From the New York Times.
"A marathon is the most unifying of sporting events. The city that shows up to cheer on thousands of runners doesn’t really know or care much about who wins; there are no sides to root for or against. Those who stand on the sidelines — as they have done in Boston since 1897 — come to celebrate runners from around the world. The country or neighborhood of origin of the competitors matters far less than their stamina.
On Monday, the weather for the 117th running of the Boston Marathon was cloudy and a little chilly — just the way runners like it. Three hours after the winners had broken the tape, there were still many runners on the course, and hundreds of spectators on the sidewalk, when an explosion rocked the finish-line area on Boylston Street, across from the main viewing stand. For a brief second, the flags of scores of nations were bent downward by the blast.
A few marathoners were knocked over by the force of the explosion. Some runners, locked in their trance, kept going until they realized something horrific had just happened. When they turned back, they said they heard the screams and wails, saw the column of rising smoke, and then the blood and limbs of victims. There was broken glass and agony everywhere.
Fifteen seconds after the first one, there was another explosion a few blocks away. It was clear this was not a random event but another concerted effort to kill and maim innocent Americans, just because they had gathered in a vulnerable spot on a day when no one’s mind was on terror. The police confirmed that bombs were responsible for the mayhem; three more unexploded devices were found elsewhere around the city. At least three people died — one of whom was 8 years old — and dozens more were injured, some severely.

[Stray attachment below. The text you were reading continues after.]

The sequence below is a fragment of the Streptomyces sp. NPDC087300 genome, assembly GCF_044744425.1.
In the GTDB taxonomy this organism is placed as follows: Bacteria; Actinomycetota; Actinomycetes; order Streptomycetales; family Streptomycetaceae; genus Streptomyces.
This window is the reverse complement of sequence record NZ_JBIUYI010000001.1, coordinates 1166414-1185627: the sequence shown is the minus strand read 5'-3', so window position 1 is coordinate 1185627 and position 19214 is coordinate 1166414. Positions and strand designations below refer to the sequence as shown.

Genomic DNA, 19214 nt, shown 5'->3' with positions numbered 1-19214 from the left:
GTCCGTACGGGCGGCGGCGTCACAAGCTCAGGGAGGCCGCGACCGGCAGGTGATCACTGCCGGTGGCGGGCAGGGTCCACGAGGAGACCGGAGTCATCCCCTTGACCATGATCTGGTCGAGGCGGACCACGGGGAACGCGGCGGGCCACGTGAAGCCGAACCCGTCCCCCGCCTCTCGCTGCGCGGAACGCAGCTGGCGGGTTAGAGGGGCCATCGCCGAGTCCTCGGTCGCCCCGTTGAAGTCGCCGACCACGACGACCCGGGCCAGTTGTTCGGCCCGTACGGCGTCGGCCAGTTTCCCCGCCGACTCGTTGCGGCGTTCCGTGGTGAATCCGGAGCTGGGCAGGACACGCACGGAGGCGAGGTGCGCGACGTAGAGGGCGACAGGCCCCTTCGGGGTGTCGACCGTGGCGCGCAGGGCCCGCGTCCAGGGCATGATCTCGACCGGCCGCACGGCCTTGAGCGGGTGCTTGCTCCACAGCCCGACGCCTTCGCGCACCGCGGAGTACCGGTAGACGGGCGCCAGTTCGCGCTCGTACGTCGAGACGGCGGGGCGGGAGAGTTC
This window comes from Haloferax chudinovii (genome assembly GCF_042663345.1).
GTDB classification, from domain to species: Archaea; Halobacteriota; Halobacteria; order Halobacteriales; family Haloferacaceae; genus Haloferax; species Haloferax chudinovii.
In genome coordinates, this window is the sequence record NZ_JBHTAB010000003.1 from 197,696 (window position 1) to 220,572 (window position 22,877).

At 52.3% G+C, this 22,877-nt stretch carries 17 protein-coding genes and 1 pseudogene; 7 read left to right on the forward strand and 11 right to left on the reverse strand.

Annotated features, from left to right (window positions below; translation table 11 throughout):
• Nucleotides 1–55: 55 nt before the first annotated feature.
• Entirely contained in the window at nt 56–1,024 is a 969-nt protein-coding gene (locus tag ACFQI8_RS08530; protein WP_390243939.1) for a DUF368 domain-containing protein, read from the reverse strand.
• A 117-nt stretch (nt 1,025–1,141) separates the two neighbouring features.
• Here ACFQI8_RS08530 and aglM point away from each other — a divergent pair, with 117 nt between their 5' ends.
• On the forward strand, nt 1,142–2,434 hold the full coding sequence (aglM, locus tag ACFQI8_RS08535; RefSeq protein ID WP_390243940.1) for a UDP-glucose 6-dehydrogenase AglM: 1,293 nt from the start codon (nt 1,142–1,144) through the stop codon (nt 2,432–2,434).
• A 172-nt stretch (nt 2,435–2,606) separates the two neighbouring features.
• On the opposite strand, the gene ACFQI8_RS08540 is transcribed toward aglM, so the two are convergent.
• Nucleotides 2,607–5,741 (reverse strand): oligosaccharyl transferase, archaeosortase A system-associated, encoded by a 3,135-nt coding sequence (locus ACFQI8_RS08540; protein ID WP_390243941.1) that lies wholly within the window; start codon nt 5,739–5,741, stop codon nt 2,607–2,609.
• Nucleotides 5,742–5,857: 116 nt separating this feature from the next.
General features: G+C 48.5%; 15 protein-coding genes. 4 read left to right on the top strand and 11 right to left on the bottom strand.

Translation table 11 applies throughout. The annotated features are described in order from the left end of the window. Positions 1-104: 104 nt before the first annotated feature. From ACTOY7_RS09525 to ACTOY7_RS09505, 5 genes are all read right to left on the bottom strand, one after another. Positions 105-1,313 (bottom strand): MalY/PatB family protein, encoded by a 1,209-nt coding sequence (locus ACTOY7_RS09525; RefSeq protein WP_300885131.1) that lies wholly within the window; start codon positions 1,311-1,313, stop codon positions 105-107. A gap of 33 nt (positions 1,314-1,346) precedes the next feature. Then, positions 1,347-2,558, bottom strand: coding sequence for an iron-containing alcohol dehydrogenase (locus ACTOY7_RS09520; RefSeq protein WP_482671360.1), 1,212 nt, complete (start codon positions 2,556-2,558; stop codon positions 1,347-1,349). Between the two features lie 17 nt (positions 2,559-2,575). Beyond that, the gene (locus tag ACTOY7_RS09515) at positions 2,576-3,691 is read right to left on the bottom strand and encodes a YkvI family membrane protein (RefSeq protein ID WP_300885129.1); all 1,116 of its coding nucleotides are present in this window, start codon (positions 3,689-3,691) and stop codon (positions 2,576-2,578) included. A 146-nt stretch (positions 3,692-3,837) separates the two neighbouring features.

It could be a while before officials determine which malevolent ideology was behind this attack. President Obama vowed to track down the perpetrators and bring them to justice, praising Boston as a “tough and resilient town” that will take care of itself and will be taken care of by the country. “The American people will say a prayer for Boston tonight,” he said.
The simple joy of a 26.2-mile run was shattered on Monday. But the marathon will be back next year, no matter how much security is required, and the crowds should yell twice as loudly. No act of terrorism is strong enough to shatter a tradition that belongs to American history."